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Norway – Sudan relations

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Norway-Sudan relations
Norway Sudan Locator
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Norway
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Sudan
Salva Kiir and Erik Solheim-1, by Stein Ove Korneliussen

Erik Solheim, Norwegian Minister of the Environment and International Development, meeting with Salva Kiir Mayardit, President of South Sudan and Vice President of Sudan, during a visit to Sudan in 2007

Norway – Sudan relations are international relations between Norway and Sudan.

Sudan has an embassy Oslo. Norway has an embassy in Khartoum and an consulate-general in Juba.

There are 1,318 Sudanese people living in Norway[1]. Most of them are Christian refugees and people from Darfur. Norway's Ministry of Foreign Affairs discourages people from travelling to Darfur because of the ongoing civil unrest.[2]

Norway is the largest donor country of development aid to Sudan. Norway supported the Comprehensive Peace Agreement between the North and the South of the country.

HistoryEdit

In 2005 Norway helped broker the Comprehensive Peace Agreement and hosted a humanitarian aid conference to raise international money for the Sudan.[3] In 2006 Norway was one of the few European nations that contributed to the United Nations peacekeeping force during the War in Darfur. 170 specialist troops were sent.[4] In 2007 Erik Solheim, the Norwegian Minister for International Cooperation visited the Sudan and met with Salva Kiir Mayardit. At a joint press conference it was announced that Norway would provide $US 100 million a year for development.[5] In 2008 Norway said it would provide $US 490 million in humanitarian aid for the period of 2008 through 2011.[6] The announcement was made during a three-day donor conference hosted by Norway.[6] The total amount raised at the meeting was US$ 4.8 billion.[3] At the meeting Sudanese Vice President Ali Osman Taha called for increased support.[3] Hilde Frafjord Johnson, the former Norwegian aid minister who help broker the 2005 peace accord, said the peace effort suffered two setbacks: the death of John Garang in the 2005 plane crash, and the continued fighting Darfur.[3]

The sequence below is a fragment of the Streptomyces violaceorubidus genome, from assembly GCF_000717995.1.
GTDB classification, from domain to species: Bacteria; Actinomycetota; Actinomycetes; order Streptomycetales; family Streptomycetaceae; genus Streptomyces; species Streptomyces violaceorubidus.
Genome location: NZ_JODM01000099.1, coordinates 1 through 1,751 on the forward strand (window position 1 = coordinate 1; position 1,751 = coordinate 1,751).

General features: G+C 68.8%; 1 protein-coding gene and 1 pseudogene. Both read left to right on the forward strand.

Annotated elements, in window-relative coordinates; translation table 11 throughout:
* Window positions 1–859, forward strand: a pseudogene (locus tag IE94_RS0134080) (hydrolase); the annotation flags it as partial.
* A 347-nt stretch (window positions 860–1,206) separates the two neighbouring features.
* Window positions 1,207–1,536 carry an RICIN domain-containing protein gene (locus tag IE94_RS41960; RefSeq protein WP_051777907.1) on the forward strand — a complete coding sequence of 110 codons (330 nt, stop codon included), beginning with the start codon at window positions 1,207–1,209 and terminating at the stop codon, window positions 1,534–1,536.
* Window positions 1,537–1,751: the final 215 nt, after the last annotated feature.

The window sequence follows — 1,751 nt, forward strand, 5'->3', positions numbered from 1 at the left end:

See also Edit

References Edit

  1. Statistics Norway - Persons with immigrant background by immigration category and country background. 1 January 2010
  2. "Dit du ikke bør reise" (in Norwegian). Bergens Tidende. 2009-12-25. http://www.bt.no/forbruker/reise/Dit-du-ikke-boer-reise-990664.html. Retrieved 2010-05-18. 
  3. 3.0 3.1 3.2 3.3 "Donors at Norway meeting pledge $4.8B to Sudan". Associated Press at USA Today. May 7, 2008. http://www.usatoday.com/news/world/2008-05-07-oslo-sudan_N.htm. Retrieved 2010-05-18. "Donor countries and organizations meeting in Norway on Wednesday pledged aid worth about $4.8 billion to Sudan through 2011, according to preliminary figures presented by a World Bank official. ..." 
  4. "Norway Backs Peacekeeping Force in Darfur". AllAfrica. September 2, 2006. http://allafrica.com/stories/200609020041.html. Retrieved 2010-05-18. "Amidst reports indicating the imminence of another flare-up of violence in southern Sudan, Norway is among few European countries ready to contribute to a peacekeeping force." 
  5. "Sudanese vice-president to visit Norway next week". Sudanese Media Centre in the BBC. May 24, 2007. http://nl.newsbank.com/nl-search/we/Archives?p_product=NewsLibrary&p_multi=BBAB&d_place=BBAB&p_theme=newslibrary2&p_action=search&p_maxdocs=200&p_topdoc=1&p_text_direct-0=1195B155725BB170&p_field_direct-0=document_id&p_perpage=10&p_sort=YMD_date:D&s_trackval=GooglePM. Retrieved 2010-05-18. "Norwegian Minister for International Cooperation Erik Solheim, who is currently visiting Sudan has revealed that First Vice-President ..." 
  6. 6.0 6.1 "Norway sets aside $490 mln in Sudan aid to 2011". Reuters. May 5, 2008. http://www.alertnet.org/thenews/newsdesk/L05869174.htm. Retrieved 2010-05-18. "Norway said on Monday it would allocate nearly $490 million in aid to Sudan in 2008-2011 and said it hoped other donor states would follow its lead." 
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